Corel produces a suite of graphic editing software. The primary program is Corel Draw, a vector art program, but it also comes with Corel Photo-Paint to edit raster images. These are analogous to Adobe Illustrator and Adobe Photoshop, but weaker and, oddly, more expensive. I grew up on Corel, so even though the product is considerably inferior, I'm more comfortable with the interface and prefer Corel's approach to being non-intrusive on your computer. Corel's other product is Corel Painter, which is best suited for tablet drawing and receives high accolades, even above Photoshop, but I've not used it much.
- Corel doesn't try to take over your entire computer the way Adobe does.
- Despite not having as many features as Adobe, Corel is more than capable to do pretty much anything an amateur and even intermediate graphic artist would need to do.
- I prefer the default zoom style of Corel over the useless default zoom of Adobe.
- The default color palette is atrocious, and it doesn't come with any decent ones. See how to replace it.
- Back in version 12 and prior, you could permanently disable the distracting grid which is displayed at 800% zoom and higher. Ever since version X3, this functionality has been removed. You now have to disable the grid every single time you open an image, and it still displays at 1600% regardless of whether it's turned off.
- Photo-Paint is poorly suited for pixel art. 2D primitives like line, circles, and boxes aren't easy to switch between, and the line never draws the last pixel.
- In X6 and prior, a gradient fill in Photo-Paint, would result in a nice clean color change, even in small areas. In X7, the gradient will now leave noticeable color bands, often several pixels wide, when using the flood fill. While this isn't perceptible in large swaths, it is very obvious in small areas rendering the flood fill useless for pixel artists. The gradient behaves like normal when used as the fill of a shape, but not for flood fill.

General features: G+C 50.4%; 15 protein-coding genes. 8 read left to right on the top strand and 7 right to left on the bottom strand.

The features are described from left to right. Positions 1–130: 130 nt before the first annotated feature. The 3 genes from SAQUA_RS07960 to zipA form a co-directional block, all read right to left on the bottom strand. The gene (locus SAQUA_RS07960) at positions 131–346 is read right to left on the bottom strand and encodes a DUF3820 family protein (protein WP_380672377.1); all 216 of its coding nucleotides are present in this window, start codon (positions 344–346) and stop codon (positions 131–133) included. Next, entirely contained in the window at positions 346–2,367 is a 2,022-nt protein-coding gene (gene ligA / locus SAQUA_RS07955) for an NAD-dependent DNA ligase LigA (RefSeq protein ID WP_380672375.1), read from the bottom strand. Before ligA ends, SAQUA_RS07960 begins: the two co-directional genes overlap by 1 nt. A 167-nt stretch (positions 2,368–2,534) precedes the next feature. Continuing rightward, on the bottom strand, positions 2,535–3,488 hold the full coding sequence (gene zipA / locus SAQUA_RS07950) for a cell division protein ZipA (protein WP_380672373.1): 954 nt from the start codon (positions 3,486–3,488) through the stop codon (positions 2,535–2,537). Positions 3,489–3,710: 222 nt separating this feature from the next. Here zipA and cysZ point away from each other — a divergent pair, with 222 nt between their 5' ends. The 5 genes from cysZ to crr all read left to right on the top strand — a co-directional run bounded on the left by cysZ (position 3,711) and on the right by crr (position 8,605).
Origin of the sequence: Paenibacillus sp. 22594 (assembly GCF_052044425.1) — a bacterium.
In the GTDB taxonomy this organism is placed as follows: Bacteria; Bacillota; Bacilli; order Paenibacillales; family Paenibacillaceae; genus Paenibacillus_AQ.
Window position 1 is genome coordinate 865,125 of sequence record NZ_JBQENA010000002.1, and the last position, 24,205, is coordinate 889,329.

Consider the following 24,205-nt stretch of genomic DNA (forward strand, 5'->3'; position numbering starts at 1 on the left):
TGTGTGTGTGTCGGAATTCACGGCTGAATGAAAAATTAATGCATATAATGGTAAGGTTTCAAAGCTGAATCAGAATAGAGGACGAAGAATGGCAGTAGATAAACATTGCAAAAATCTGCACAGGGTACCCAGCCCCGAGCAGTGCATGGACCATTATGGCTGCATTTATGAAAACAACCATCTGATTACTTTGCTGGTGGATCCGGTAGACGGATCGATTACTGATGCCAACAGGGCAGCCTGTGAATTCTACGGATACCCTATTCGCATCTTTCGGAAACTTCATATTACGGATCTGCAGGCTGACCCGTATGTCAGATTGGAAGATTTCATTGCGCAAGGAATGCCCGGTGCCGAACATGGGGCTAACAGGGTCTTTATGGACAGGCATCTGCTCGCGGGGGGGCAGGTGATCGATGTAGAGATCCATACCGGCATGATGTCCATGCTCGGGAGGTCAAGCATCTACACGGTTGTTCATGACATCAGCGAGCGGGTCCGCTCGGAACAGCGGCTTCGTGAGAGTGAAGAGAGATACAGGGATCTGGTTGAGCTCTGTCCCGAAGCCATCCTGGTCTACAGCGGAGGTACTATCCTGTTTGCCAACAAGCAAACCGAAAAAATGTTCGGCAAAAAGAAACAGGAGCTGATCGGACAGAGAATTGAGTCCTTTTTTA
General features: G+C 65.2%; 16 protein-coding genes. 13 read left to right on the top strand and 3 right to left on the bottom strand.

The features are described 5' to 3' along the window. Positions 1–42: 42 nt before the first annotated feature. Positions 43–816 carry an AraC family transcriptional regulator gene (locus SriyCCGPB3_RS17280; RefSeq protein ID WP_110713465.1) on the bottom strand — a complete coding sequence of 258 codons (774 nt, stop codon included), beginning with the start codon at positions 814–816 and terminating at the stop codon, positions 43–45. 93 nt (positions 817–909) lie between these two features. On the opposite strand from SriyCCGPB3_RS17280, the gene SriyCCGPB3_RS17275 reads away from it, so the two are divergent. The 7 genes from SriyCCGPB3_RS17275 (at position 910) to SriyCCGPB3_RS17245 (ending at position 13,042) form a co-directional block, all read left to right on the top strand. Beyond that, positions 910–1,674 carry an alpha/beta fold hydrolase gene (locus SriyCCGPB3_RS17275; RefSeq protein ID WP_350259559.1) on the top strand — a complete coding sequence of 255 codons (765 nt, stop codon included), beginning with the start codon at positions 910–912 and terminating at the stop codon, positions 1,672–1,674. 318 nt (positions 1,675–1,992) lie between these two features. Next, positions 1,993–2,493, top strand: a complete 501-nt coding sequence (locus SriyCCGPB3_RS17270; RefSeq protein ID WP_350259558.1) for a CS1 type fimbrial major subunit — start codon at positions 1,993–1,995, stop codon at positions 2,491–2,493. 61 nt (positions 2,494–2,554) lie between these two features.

- The default zoom in Corel Photo-Paint behaves exactly as you'd expect when you use the scroll wheel to zoom in and out, but the Corel Draw zoom is different and non-intuitive. To set it to behave more like Photo-Paint (though still not perfect), see below.
- It only has limited support for formats like ICO and CUR, and doesn't support some of the more exotic formats like PPM.
- Resizing images sometimes cuts off the right and top most pixels. This is less common with X7, but it happened all the time in X6 and prior.
- X7, and pretty much every version of Corel that has ever been made, will randomly crash for no apparent reason. There is an auto-save feature which will automatically save backups in the user's Temp folder, but this is set to 20-minute gaps by default, making a random crash especially painful.
Fix Corel Draw's Zoom
By default, Corel Draw's default zoom feature is horrible. To make it work more like Photo-Paint's zoom, do the following:
- Open Corel Draw.
- In the menu, click on Tools.
- Click on Options.
- Expand Workspace.
- Expand Toolbox.
- Click on Zoom, Pin Tool.
- Check Center mouse when zooming with the mouse wheel.
- Click OK.
Replacing Default Palette
Corel ships with a horrible default color palette which you'll want to replace. Although Corel allows you to set a custom palette as default, it doesn't always take your palette into consideration when you use secondary color pickers like in the floodfill tool. To permanently replace Corel's default palette copy your custom palette into this folder:
C:\Program Files\Corel\CorelDRAW Graphics Suite X7\Color\Palettes
Rename the existing defrgb.xml to defrgb.bak, then rename your custom palette to defrgb.xml. Restart Corel, and your custom palette will now be the default palette everywhere. This won't work 100% of the time, as Corel often randomly picks a new palette for no apparent reason.